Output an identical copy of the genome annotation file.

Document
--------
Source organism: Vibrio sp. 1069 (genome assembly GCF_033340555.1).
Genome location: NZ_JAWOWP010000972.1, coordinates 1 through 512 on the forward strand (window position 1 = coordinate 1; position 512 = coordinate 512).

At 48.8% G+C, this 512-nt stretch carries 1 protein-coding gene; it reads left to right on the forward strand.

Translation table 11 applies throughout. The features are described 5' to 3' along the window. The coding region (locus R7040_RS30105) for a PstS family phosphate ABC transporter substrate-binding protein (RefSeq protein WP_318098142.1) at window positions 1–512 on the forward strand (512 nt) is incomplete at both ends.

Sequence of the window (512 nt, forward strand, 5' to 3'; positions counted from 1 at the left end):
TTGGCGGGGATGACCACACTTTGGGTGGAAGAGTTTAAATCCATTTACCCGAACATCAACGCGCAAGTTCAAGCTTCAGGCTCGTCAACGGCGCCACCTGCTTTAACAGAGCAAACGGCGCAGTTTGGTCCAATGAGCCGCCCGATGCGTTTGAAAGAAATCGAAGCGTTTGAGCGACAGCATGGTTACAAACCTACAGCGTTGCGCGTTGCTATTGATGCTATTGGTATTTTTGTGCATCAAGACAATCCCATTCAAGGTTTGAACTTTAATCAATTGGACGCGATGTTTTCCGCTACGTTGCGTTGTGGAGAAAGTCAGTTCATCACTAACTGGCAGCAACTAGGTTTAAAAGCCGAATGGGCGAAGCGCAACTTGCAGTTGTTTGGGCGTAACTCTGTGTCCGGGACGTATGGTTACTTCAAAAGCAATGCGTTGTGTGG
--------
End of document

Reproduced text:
Source organism: Vibrio sp. 1069 (genome assembly GCF_033340555.1).
Genome location: NZ_JAWOWP010000972.1, coordinates 1 through 512 on the forward strand (window position 1 = coordinate 1; position 512 = coordinate 512).

At 48.8% G+C, this 512-nt stretch carries 1 protein-coding gene; it reads left to right on the forward strand.

Translation table 11 applies throughout. The features are described 5' to 3' along the window. The coding region (locus R7040_RS30105) for a PstS family phosphate ABC transporter substrate-binding protein (RefSeq protein WP_318098142.1) at window positions 1–512 on the forward strand (512 nt) is incomplete at both ends.

Sequence of the window (512 nt, forward strand, 5' to 3'; positions counted from 1 at the left end):
TTGGCGGGGATGACCACACTTTGGGTGGAAGAGTTTAAATCCATTTACCCGAACATCAACGCGCAAGTTCAAGCTTCAGGCTCGTCAACGGCGCCACCTGCTTTAACAGAGCAAACGGCGCAGTTTGGTCCAATGAGCCGCCCGATGCGTTTGAAAGAAATCGAAGCGTTTGAGCGACAGCATGGTTACAAACCTACAGCGTTGCGCGTTGCTATTGATGCTATTGGTATTTTTGTGCATCAAGACAATCCCATTCAAGGTTTGAACTTTAATCAATTGGACGCGATGTTTTCCGCTACGTTGCGTTGTGGAGAAAGTCAGTTCATCACTAACTGGCAGCAACTAGGTTTAAAAGCCGAATGGGCGAAGCGCAACTTGCAGTTGTTTGGGCGTAACTCTGTGTCCGGGACGTATGGTTACTTCAAAAGCAATGCGTTGTGTGG